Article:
Veneers and Laminates
This is one way to quickly get that beautiful smile. Veneers and Laminates
are a thin shell of porcelain or resin that is bonded to the surface of the
teeth. This can change their shape, shade, and position to improve the cosmetics
of your teeth and smile. They are also used to replace and restore any lost
tooth structure where indicated.
Your dentist will do a complete examination of your teeth to determine if
veneers are ideal for you. Veneers often provide the opportunity to dramatically
transform the aesthetics of your teeth and smile.
Veneers can enhance the shape of your teeth, make your teeth as white as you
want, and give you the smile you have always desired. Additionally, Veneers are
bonded to your tooth structure, which gives them strength.
Since they are very thin, Veneers are considered one of the most conservative
cosmetic treatments available. Most of the time, very little or no tooth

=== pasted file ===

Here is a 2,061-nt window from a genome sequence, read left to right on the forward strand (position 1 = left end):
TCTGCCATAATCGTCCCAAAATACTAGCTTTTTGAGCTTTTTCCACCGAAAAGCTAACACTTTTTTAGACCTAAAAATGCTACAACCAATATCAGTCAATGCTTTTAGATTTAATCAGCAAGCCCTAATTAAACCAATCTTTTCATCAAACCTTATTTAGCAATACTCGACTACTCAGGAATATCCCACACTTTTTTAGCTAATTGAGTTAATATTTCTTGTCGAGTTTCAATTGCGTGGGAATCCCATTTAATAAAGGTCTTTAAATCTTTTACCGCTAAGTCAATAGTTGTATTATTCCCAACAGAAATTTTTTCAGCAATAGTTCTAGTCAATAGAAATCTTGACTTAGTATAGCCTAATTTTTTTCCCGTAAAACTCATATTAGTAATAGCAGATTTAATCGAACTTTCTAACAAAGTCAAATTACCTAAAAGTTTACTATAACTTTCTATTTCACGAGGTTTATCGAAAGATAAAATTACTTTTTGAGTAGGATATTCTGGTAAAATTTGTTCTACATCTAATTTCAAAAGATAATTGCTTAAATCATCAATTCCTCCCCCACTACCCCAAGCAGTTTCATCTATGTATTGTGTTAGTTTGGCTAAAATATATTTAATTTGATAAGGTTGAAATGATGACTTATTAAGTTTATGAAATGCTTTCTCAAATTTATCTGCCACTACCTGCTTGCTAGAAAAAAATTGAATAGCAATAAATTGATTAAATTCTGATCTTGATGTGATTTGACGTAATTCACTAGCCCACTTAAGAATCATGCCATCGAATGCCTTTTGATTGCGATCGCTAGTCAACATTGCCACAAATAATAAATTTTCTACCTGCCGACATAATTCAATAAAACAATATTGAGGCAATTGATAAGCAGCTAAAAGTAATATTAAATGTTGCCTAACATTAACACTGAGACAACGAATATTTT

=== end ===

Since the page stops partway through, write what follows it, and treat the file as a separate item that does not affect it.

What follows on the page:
structure is removed before placing veneers. Ask your dentist how veneers can
improve your smile.
Related Porcelain Veneer Articles
Smile Design Enhanced with Porcelain Veneers
In part two of the series on Smile Design, Dear Doctor takes an in-depth look at Porcelain Veneers, a superior yet minimally invasive technique for smile enhancement. We'll explain not only when they're appropriate, but also when they're not... Read Article
Porcelain Crowns & Veneers
A closer look at two innovative techniques and strategies to improve your smile. In many instances these two restorative techniques can produce nearly identical esthetic results, even though they are structurally different... Read Article
Porcelain Veneers – Without A Drill
No drilling — reality or ridiculous? A no-drill technique requires a second look, as new materials and concepts have created new esthetic possibilities. Reactions and opinions among dentists have ranged from absolute disbelief to moderate acceptance. This article gives hope and reasons for patients to get excited about this conservative drill-free cosmetic technique... Read Article
Go back to Patient Education